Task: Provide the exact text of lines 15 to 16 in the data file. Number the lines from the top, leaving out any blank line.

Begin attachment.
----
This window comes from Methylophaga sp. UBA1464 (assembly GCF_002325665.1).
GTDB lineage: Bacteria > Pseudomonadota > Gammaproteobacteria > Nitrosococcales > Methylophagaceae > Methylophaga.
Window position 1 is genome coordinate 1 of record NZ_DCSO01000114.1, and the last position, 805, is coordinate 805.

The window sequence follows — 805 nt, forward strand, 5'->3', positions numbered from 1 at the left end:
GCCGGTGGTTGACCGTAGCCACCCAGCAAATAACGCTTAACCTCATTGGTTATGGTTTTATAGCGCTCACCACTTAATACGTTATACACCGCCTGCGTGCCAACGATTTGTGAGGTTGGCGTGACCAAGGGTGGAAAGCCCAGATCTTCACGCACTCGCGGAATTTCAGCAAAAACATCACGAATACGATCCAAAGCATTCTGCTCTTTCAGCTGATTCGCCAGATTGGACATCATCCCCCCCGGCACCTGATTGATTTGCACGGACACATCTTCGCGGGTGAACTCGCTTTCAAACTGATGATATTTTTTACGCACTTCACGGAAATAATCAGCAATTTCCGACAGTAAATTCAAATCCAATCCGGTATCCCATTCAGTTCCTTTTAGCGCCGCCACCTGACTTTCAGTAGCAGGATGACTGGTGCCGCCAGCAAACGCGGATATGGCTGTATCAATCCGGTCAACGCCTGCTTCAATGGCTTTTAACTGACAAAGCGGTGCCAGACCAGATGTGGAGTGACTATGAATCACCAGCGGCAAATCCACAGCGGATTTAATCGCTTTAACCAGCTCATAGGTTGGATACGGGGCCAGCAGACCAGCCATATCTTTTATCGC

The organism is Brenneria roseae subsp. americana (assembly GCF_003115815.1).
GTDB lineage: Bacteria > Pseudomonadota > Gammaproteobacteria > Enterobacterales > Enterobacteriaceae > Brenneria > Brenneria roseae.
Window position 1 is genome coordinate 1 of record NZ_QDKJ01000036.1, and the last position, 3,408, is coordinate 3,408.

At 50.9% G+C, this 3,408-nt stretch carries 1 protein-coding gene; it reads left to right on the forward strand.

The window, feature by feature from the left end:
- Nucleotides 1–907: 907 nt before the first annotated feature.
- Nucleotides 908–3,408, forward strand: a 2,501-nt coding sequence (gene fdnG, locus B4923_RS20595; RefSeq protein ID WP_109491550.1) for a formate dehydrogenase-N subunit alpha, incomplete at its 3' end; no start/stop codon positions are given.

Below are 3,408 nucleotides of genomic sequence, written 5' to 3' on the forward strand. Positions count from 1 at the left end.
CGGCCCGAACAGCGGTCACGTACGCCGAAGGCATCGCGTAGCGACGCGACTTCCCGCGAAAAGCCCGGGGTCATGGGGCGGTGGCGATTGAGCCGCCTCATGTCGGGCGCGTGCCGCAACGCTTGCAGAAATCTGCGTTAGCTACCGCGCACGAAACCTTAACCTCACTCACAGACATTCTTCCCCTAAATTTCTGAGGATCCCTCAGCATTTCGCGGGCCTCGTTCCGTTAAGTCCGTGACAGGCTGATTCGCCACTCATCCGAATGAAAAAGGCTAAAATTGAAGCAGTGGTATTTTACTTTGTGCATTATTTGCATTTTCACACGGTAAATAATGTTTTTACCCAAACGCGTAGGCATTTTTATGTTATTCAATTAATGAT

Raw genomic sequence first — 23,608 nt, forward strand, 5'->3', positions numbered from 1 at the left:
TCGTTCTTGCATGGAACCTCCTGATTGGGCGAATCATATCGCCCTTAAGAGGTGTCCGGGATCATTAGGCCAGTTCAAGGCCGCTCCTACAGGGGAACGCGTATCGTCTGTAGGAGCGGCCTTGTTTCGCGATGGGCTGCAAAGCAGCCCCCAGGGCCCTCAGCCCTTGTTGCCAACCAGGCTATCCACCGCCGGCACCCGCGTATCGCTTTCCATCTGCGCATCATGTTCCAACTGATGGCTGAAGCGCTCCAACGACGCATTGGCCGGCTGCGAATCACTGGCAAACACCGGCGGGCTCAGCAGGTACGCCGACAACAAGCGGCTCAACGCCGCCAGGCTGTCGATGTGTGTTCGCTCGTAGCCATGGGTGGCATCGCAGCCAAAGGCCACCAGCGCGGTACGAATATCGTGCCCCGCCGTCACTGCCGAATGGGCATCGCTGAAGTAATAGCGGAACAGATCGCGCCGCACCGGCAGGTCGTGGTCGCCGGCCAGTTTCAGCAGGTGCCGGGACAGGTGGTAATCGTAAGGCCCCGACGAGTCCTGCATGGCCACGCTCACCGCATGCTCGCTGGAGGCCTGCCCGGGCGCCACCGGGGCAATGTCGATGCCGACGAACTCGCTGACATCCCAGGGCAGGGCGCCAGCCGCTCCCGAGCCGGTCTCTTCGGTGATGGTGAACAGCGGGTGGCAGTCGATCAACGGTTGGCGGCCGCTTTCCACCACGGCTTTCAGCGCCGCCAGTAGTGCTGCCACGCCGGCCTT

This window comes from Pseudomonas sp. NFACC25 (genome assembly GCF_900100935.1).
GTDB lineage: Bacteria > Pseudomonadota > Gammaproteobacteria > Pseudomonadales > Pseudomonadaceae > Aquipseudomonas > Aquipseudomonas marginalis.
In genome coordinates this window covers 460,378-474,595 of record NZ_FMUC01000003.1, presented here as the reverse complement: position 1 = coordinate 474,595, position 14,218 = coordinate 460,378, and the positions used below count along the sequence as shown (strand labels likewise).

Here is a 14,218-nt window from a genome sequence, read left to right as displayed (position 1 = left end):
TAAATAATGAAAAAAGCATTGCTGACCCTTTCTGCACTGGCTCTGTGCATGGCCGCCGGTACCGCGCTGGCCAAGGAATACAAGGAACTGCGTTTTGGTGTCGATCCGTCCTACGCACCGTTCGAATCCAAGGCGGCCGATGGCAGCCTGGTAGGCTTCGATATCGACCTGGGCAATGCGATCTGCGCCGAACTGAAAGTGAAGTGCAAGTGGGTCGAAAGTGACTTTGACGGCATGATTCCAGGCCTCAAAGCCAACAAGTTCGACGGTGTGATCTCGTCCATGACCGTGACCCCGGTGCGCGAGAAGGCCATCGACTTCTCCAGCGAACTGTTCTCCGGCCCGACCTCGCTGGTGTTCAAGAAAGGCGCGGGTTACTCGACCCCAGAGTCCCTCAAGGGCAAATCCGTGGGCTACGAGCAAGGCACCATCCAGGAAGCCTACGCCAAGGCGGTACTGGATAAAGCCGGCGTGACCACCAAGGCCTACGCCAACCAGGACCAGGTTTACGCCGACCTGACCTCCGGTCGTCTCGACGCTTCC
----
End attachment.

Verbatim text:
Raw genomic sequence first — 23,608 nt, forward strand, 5'->3', positions numbered from 1 at the left:
TCGTTCTTGCATGGAACCTCCTGATTGGGCGAATCATATCGCCCTTAAGAGGTGTCCGGGATCATTAGGCCAGTTCAAGGCCGCTCCTACAGGGGAACGCGTATCGTCTGTAGGAGCGGCCTTGTTTCGCGATGGGCTGCAAAGCAGCCCCCAGGGCCCTCAGCCCTTGTTGCCAACCAGGCTATCCACCGCCGGCACCCGCGTATCGCTTTCCATCTGCGCATCATGTTCCAACTGATGGCTGAAGCGCTCCAACGACGCATTGGCCGGCTGCGAATCACTGGCAAACACCGGCGGGCTCAGCAGGTACGCCGACAACAAGCGGCTCAACGCCGCCAGGCTGTCGATGTGTGTTCGCTCGTAGCCATGGGTGGCATCGCAGCCAAAGGCCACCAGCGCGGTACGAATATCGTGCCCCGCCGTCACTGCCGAATGGGCATCGCTGAAGTAATAGCGGAACAGATCGCGCCGCACCGGCAGGTCGTGGTCGCCGGCCAGTTTCAGCAGGTGCCGGGACAGGTGGTAATCGTAAGGCCCCGACGAGTCCTGCATGGCCACGCTCACCGCATGCTCGCTGGAGGCCTGCCCGGGCGCCACCGGGGCAATGTCGATGCCGACGAACTCGCTGACATCCCAGGGCAGGGCGCCAGCCGCTCCCGAGCCGGTCTCTTCGGTGATGGTGAACAGCGGGTGGCAGTCGATCAACGGTTGGCGGCCGCTTTCCACCACGGCTTTCAGCGCCGCCAGTAGTGCTGCCACGCCGGCCTT